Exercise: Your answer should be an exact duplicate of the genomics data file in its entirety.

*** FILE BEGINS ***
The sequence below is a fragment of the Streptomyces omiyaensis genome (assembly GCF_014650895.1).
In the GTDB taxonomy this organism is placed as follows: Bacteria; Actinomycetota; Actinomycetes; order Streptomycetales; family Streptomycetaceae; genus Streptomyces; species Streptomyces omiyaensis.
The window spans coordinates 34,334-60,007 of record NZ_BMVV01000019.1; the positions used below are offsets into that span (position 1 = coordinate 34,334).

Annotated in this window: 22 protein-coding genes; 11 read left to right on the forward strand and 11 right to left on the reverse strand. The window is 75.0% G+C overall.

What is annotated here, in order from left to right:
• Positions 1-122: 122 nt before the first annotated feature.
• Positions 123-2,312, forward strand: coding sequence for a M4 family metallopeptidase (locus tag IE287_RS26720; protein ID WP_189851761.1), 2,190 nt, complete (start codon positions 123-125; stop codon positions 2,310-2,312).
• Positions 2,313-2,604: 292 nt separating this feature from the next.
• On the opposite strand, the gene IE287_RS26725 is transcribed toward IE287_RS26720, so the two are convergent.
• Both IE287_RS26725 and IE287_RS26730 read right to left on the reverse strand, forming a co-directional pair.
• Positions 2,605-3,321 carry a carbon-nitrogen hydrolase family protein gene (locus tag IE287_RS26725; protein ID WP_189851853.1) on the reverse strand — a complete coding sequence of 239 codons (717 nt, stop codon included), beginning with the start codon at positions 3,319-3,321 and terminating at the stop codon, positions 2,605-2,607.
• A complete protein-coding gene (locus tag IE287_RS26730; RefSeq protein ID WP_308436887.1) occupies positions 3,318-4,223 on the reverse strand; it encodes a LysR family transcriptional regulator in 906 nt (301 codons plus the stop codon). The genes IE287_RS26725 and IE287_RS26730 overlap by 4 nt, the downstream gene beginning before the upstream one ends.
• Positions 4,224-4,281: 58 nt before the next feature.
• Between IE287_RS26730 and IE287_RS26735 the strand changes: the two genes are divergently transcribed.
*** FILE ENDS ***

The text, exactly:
The sequence below is a fragment of the Streptomyces omiyaensis genome (assembly GCF_014650895.1).
In the GTDB taxonomy this organism is placed as follows: Bacteria; Actinomycetota; Actinomycetes; order Streptomycetales; family Streptomycetaceae; genus Streptomyces; species Streptomyces omiyaensis.
The window spans coordinates 34,334-60,007 of record NZ_BMVV01000019.1; the positions used below are offsets into that span (position 1 = coordinate 34,334).

Annotated in this window: 22 protein-coding genes; 11 read left to right on the forward strand and 11 right to left on the reverse strand. The window is 75.0% G+C overall.

What is annotated here, in order from left to right:
• Positions 1-122: 122 nt before the first annotated feature.
• Positions 123-2,312, forward strand: coding sequence for a M4 family metallopeptidase (locus tag IE287_RS26720; protein ID WP_189851761.1), 2,190 nt, complete (start codon positions 123-125; stop codon positions 2,310-2,312).
• Positions 2,313-2,604: 292 nt separating this feature from the next.
• On the opposite strand, the gene IE287_RS26725 is transcribed toward IE287_RS26720, so the two are convergent.
• Both IE287_RS26725 and IE287_RS26730 read right to left on the reverse strand, forming a co-directional pair.
• Positions 2,605-3,321 carry a carbon-nitrogen hydrolase family protein gene (locus tag IE287_RS26725; protein ID WP_189851853.1) on the reverse strand — a complete coding sequence of 239 codons (717 nt, stop codon included), beginning with the start codon at positions 3,319-3,321 and terminating at the stop codon, positions 2,605-2,607.
• A complete protein-coding gene (locus tag IE287_RS26730; RefSeq protein ID WP_308436887.1) occupies positions 3,318-4,223 on the reverse strand; it encodes a LysR family transcriptional regulator in 906 nt (301 codons plus the stop codon). The genes IE287_RS26725 and IE287_RS26730 overlap by 4 nt, the downstream gene beginning before the upstream one ends.
• Positions 4,224-4,281: 58 nt before the next feature.
• Between IE287_RS26730 and IE287_RS26735 the strand changes: the two genes are divergently transcribed.